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Home > Ambassador Liu > Events > 2012
Putting Interests in Right Perspective, Speech by Ambassador Liu Xiaoming
At the British Business Community Dinner Marking Forty Years of Full China-UK Diplomatic Relations

(28 May 2012, National Portrait Gallery, London)

Sir David Brewer,

Chairman Stephen Perry,

Chairman Richard Reid,

Lord Howe,

Ladies and Gentlemen,

I am delighted to once again join all you friends from the British business community.

I want to thank you most warmly for hosting such a grand dinner. This is a very meaningful way to mark forty years of full diplomatic relations between China and UK.

In this special year for China-UK relations, it is appropriate to refresh old friendships and make new ones. More importantly, it is the time to learn from the past and so create a stronger future. It is the time to build on the progress made and work for greater achievements.

In this fortieth year of relations I was encouraged we made a good start. Here are some examples:

· Mr. Li Changchun, member of the Standing Committee of the Political Bureau of the Communist Party of China and State Councilor Madame Liu Yandong successfully visited the UK last month. Many of you present here attended the relevant events.

· The China-UK high level people-to-people dialogue was launched.

· The UK Now project was unveiled in China.

· We were preparing for a series of important dialogues and visits scheduled for later this year.

· We were planning for multiple cooperation and exchanges in trade, investment, finance, cultural and people-to-people links.

· We look forward to the London Olympic Games becoming another highlight in our bilateral relations.

These are all positive trends.

However, there are always some forces working against our joined efforts to build warm relations.

· These forces dislike the dynamic growth of China-UK relations.

· They have trifled away the progress made through hard efforts.

· They have wasted the rare opportunities in our bilateral ties.

· This is why we now face an undesirable situation in our relations.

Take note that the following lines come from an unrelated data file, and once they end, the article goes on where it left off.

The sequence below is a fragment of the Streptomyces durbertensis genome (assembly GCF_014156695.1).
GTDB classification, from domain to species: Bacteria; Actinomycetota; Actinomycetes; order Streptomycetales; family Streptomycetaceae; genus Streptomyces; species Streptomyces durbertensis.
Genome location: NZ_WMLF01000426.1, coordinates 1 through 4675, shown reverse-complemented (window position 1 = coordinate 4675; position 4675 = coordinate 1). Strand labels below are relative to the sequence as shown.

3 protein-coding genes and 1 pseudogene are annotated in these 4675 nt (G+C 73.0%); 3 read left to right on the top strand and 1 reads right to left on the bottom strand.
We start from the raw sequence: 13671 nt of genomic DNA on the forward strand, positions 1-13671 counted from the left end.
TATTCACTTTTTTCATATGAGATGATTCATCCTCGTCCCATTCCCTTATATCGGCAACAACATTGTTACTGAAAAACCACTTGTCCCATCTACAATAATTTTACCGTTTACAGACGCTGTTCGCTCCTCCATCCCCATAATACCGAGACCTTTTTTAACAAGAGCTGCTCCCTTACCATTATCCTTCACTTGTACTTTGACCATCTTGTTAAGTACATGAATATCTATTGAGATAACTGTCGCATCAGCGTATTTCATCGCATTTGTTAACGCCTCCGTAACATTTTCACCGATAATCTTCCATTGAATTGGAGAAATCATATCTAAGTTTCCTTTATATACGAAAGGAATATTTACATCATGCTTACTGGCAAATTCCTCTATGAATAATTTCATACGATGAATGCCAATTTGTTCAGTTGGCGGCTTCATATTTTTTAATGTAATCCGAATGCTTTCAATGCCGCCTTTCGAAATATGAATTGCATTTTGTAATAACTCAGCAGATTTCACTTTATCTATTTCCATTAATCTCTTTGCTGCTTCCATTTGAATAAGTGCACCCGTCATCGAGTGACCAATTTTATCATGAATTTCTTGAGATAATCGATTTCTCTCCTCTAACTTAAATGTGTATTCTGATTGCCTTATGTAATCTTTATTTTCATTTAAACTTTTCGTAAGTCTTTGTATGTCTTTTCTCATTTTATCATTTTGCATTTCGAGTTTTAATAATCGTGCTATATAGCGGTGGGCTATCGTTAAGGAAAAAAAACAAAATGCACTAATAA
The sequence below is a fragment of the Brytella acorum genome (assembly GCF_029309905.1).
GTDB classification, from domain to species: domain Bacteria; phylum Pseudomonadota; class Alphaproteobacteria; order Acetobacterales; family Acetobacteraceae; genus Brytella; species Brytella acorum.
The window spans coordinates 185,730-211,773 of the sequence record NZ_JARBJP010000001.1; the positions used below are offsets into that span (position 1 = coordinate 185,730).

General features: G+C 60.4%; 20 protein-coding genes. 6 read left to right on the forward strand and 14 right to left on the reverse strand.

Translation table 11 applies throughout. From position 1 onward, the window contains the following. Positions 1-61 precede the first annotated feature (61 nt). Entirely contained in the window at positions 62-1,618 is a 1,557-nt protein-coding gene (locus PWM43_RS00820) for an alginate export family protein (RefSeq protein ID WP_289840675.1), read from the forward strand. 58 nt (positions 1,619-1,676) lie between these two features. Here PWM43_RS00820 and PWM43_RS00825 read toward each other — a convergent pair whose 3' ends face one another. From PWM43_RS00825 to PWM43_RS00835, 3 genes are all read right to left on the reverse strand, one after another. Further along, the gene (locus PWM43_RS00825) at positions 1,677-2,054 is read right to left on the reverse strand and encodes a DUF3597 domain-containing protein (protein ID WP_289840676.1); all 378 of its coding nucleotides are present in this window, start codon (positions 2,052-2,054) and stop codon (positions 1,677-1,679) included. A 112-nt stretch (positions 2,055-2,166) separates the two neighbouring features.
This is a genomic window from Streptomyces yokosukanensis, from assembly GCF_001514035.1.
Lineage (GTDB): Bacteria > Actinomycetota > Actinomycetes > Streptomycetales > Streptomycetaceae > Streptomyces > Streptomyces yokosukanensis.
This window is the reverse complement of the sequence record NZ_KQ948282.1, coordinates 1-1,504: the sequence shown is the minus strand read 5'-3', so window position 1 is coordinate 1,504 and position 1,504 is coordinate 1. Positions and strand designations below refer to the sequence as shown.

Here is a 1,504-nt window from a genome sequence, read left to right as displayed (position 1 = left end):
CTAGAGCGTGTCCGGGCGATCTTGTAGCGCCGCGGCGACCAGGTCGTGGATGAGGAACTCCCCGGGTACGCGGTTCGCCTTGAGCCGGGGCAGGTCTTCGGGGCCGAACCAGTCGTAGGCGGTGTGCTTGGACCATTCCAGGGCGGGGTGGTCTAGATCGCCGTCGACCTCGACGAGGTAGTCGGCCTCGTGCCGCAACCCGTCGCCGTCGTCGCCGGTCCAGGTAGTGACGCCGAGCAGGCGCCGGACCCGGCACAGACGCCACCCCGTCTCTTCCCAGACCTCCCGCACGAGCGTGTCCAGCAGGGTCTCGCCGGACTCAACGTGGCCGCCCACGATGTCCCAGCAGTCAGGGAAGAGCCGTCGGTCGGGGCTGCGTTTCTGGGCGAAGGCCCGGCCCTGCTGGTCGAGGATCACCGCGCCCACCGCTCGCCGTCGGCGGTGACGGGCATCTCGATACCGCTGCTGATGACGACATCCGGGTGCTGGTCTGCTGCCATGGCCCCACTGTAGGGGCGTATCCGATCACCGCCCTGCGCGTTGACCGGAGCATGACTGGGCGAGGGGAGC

This is not the first time we have encountered difficulties. History shows a variable climate in the past four decades. We have experienced both storms and calm sunshine. Our relationship has never been plain sailing. We have often had to travel on a bumpy road.

Some of you may recall two months ago a reception at the Chinese Embassy. At that time I mainly talked about achievements in these past 40 years. This evening I will focus on the lessons we should draw from those four decades. Learning lessons from the past will help us avoid roller-coasters in our relations. This approach could remove many bumps from the road we will travel along.

To drive home my message, I will quote a famous British statesman.

Lord Palmerston twice served as British Prime Minister in the 19th century. However, he is best remembered for his direction of British foreign policy. One of his famous quotes says:

"Nations have no permanent friends or allies, they only have permanent interests."

This indicates that securing 'interests' is an enduring goal of British foreign policy. There is no doubt that interests are critical to the development of any country. Yet interests differ in nature and need to be treated accordingly. This means we must have a good knowledge about two questions:

· What are the interests involved in China-UK relations?

· How should we properly handle these interests?

To address these questions, I believe the following three points are essential.

First, we should advance common interests. We have success stories in this aspect.

In the 1970s, opposing world hegemony, and power expansion, served the common interests of China and UK. To advance these interests, our two countries overcame difficulties and established ambassadorial relations.

In the 1980s, maintaining stability and prosperity in Hong Kong represented our common interests. Through negotiations, we signed the Joint Declaration over Hong Kong. This milestone document laid a solid foundation for the final solution for the future of Hong Kong. Lord Howe was one of those who made important contributions to this historical achievement.